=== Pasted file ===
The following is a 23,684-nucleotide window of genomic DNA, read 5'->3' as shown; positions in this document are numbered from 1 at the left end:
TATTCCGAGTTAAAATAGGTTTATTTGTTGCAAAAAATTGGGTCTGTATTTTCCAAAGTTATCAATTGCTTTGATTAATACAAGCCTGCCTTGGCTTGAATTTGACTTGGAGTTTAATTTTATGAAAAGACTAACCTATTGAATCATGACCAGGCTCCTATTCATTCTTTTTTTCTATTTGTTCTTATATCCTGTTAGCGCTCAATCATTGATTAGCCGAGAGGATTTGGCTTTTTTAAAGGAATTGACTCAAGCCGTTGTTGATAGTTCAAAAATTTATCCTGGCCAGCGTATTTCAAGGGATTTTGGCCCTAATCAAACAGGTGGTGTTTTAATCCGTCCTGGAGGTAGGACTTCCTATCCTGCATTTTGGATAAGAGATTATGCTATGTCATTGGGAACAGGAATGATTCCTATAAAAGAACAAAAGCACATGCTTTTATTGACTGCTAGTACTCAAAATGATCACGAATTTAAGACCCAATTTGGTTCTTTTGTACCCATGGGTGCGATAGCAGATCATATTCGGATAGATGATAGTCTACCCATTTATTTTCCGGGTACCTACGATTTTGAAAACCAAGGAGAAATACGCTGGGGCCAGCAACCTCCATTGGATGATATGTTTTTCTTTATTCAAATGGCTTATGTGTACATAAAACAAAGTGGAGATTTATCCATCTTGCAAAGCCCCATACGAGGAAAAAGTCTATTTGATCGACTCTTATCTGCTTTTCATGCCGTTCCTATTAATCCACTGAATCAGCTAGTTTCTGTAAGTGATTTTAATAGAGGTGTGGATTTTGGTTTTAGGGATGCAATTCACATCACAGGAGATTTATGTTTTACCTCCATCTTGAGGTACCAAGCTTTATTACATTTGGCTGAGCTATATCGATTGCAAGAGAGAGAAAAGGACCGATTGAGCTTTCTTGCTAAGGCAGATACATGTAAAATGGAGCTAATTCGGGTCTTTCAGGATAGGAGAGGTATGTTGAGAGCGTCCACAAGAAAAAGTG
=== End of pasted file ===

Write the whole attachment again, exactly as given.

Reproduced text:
The following is a 23,684-nucleotide window of genomic DNA, read 5'->3' as shown; positions in this document are numbered from 1 at the left end:
TATTCCGAGTTAAAATAGGTTTATTTGTTGCAAAAAATTGGGTCTGTATTTTCCAAAGTTATCAATTGCTTTGATTAATACAAGCCTGCCTTGGCTTGAATTTGACTTGGAGTTTAATTTTATGAAAAGACTAACCTATTGAATCATGACCAGGCTCCTATTCATTCTTTTTTTCTATTTGTTCTTATATCCTGTTAGCGCTCAATCATTGATTAGCCGAGAGGATTTGGCTTTTTTAAAGGAATTGACTCAAGCCGTTGTTGATAGTTCAAAAATTTATCCTGGCCAGCGTATTTCAAGGGATTTTGGCCCTAATCAAACAGGTGGTGTTTTAATCCGTCCTGGAGGTAGGACTTCCTATCCTGCATTTTGGATAAGAGATTATGCTATGTCATTGGGAACAGGAATGATTCCTATAAAAGAACAAAAGCACATGCTTTTATTGACTGCTAGTACTCAAAATGATCACGAATTTAAGACCCAATTTGGTTCTTTTGTACCCATGGGTGCGATAGCAGATCATATTCGGATAGATGATAGTCTACCCATTTATTTTCCGGGTACCTACGATTTTGAAAACCAAGGAGAAATACGCTGGGGCCAGCAACCTCCATTGGATGATATGTTTTTCTTTATTCAAATGGCTTATGTGTACATAAAACAAAGTGGAGATTTATCCATCTTGCAAAGCCCCATACGAGGAAAAAGTCTATTTGATCGACTCTTATCTGCTTTTCATGCCGTTCCTATTAATCCACTGAATCAGCTAGTTTCTGTAAGTGATTTTAATAGAGGTGTGGATTTTGGTTTTAGGGATGCAATTCACATCACAGGAGATTTATGTTTTACCTCCATCTTGAGGTACCAAGCTTTATTACATTTGGCTGAGCTATATCGATTGCAAGAGAGAGAAAAGGACCGATTGAGCTTTCTTGCTAAGGCAGATACATGTAAAATGGAGCTAATTCGGGTCTTTCAGGATAGGAGAGGTATGTTGAGAGCGTCCACAAGAAAAAGTG